"Darling, really." Millard cast him the same exasperated look he had used back in the days when Toler was a young apprentice, still making errors at his new profession. "You used to have a quicker mind than that. I'm a eunuch, Toler. I'm an unlawful immigrant, in exile from my native land. The only man who knew my true identity died four years ago." He finished the tiny braid of one portion of his hair and pulled a slender red ribbon out of his suit pocket. Carefully tying the braid, he added, "And you, being what you are, would have guessed all this within an hour of our meeting. I really did not want to have to throw you against a wall again for offering to take me out of pity."
"It wasn't just pity last time," Toler replied as he paused from appreciating his Vovimian-style cocoa. He was realizing that, during all his years of living in Yclau, he had never tasted a really decent cup of cocoa.
Millard's fingers paused from tying the bow, and then completed their work. Without looking Toler's way, Millard said, "Well, yes, you always liked my hair. I think we've established that tonight."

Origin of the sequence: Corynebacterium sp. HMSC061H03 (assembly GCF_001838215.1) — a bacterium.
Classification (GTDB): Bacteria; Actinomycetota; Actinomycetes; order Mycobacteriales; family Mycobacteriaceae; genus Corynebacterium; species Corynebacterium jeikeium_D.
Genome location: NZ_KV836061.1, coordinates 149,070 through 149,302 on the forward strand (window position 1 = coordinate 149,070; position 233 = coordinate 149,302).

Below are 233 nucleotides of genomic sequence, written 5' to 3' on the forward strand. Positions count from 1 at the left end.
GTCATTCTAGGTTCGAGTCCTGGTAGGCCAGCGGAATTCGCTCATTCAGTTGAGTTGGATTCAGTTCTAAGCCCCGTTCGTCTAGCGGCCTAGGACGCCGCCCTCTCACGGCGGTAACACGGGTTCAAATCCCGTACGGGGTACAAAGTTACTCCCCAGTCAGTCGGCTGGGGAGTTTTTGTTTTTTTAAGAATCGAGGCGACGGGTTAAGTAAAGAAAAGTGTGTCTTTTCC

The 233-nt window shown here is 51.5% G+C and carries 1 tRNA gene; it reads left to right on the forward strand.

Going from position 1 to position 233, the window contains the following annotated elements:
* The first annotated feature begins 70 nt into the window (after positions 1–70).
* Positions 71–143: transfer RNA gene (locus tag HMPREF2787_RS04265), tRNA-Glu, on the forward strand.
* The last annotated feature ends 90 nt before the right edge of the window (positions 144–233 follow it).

Toler made no immediate reply. Millard's greatest failing as a torturer – other than the fact that he abused his prisoners – had always been that he undervalued himself. In that respect, he and Toler were alike.
Finally Toler said, "I understand about the book of torture and the book of love ballads – you were offering me a choice. But why the broadside?"
Millard tossed down the braid as though throwing a dish-towel on the floor. "Well, honestly, Toler, you're the most frustrating creature. I'd thought to myself, 'All I need to do is to lure him into reading a nice juicy passage about a rape on the rack, and once he's all hot from that, I'll throw myself at him.' And then you pitched the book off the fire escape. So I thought, 'Aha! All those years with that soft-hearted young man of his have turned his tastes. He's for kisses and caresses these days.' So I gave you the ballads, hoping they would put you in the right mood. And you tossed those into the fire. So then I didn't know what to think." He pulled up the lock of hair he had begun to braid, scrutinized it carefully in the dim light, shook his head, unbraided the lock, and began again. "The best I could figure was that you didn't like being forced into a corner. So I thought, 'I'll arrange to place myself in danger. Then, if Toler Forge is the man he used to be, he'll lash my abductor in two. And if he's gone all cuddly, he'll kiss my wounds to make them better.' When you took hold of the whip at the protest, I thought I had my answer."